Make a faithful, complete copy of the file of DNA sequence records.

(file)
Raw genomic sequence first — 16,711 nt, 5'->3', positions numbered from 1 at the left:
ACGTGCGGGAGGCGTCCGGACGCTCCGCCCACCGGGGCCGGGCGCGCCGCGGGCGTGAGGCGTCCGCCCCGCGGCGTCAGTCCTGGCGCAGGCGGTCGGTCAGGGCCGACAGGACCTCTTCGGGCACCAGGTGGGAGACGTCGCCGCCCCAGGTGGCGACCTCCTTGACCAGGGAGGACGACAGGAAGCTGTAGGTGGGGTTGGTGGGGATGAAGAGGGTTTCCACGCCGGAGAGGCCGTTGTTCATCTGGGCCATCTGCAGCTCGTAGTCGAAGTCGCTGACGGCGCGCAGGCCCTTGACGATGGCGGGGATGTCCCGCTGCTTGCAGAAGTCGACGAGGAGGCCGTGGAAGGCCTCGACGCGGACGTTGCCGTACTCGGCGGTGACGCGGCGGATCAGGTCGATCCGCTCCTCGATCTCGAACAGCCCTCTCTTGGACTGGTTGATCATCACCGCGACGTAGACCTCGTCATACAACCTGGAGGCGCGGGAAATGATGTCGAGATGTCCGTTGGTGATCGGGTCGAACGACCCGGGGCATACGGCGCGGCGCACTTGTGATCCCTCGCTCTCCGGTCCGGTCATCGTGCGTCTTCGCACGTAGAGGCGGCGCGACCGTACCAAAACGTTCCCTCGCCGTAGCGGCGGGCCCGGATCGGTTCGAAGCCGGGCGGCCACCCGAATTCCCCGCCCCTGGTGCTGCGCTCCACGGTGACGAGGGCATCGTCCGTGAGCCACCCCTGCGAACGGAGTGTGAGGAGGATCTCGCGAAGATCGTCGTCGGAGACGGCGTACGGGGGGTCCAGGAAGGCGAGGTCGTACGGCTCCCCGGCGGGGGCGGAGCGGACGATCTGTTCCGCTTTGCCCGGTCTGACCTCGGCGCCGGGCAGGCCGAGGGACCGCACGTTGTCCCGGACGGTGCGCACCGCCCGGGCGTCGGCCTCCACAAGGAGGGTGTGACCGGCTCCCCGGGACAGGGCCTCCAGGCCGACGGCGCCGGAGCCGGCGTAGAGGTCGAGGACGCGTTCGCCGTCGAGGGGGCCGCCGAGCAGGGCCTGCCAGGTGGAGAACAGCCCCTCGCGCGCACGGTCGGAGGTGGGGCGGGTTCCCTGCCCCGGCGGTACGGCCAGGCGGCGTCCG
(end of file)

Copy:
Raw genomic sequence first — 16,711 nt, 5'->3', positions numbered from 1 at the left:
ACGTGCGGGAGGCGTCCGGACGCTCCGCCCACCGGGGCCGGGCGCGCCGCGGGCGTGAGGCGTCCGCCCCGCGGCGTCAGTCCTGGCGCAGGCGGTCGGTCAGGGCCGACAGGACCTCTTCGGGCACCAGGTGGGAGACGTCGCCGCCCCAGGTGGCGACCTCCTTGACCAGGGAGGACGACAGGAAGCTGTAGGTGGGGTTGGTGGGGATGAAGAGGGTTTCCACGCCGGAGAGGCCGTTGTTCATCTGGGCCATCTGCAGCTCGTAGTCGAAGTCGCTGACGGCGCGCAGGCCCTTGACGATGGCGGGGATGTCCCGCTGCTTGCAGAAGTCGACGAGGAGGCCGTGGAAGGCCTCGACGCGGACGTTGCCGTACTCGGCGGTGACGCGGCGGATCAGGTCGATCCGCTCCTCGATCTCGAACAGCCCTCTCTTGGACTGGTTGATCATCACCGCGACGTAGACCTCGTCATACAACCTGGAGGCGCGGGAAATGATGTCGAGATGTCCGTTGGTGATCGGGTCGAACGACCCGGGGCATACGGCGCGGCGCACTTGTGATCCCTCGCTCTCCGGTCCGGTCATCGTGCGTCTTCGCACGTAGAGGCGGCGCGACCGTACCAAAACGTTCCCTCGCCGTAGCGGCGGGCCCGGATCGGTTCGAAGCCGGGCGGCCACCCGAATTCCCCGCCCCTGGTGCTGCGCTCCACGGTGACGAGGGCATCGTCCGTGAGCCACCCCTGCGAACGGAGTGTGAGGAGGATCTCGCGAAGATCGTCGTCGGAGACGGCGTACGGGGGGTCCAGGAAGGCGAGGTCGTACGGCTCCCCGGCGGGGGCGGAGCGGACGATCTGTTCCGCTTTGCCCGGTCTGACCTCGGCGCCGGGCAGGCCGAGGGACCGCACGTTGTCCCGGACGGTGCGCACCGCCCGGGCGTCGGCCTCCACAAGGAGGGTGTGACCGGCTCCCCGGGACAGGGCCTCCAGGCCGACGGCGCCGGAGCCGGCGTAGAGGTCGAGGACGCGTTCGCCGTCGAGGGGGCCGCCGAGCAGGGCCTGCCAGGTGGAGAACAGCCCCTCGCGCGCACGGTCGGAGGTGGGGCGGGTTCCCTGCCCCGGCGGTACGGCCAGGCGGCGTCCG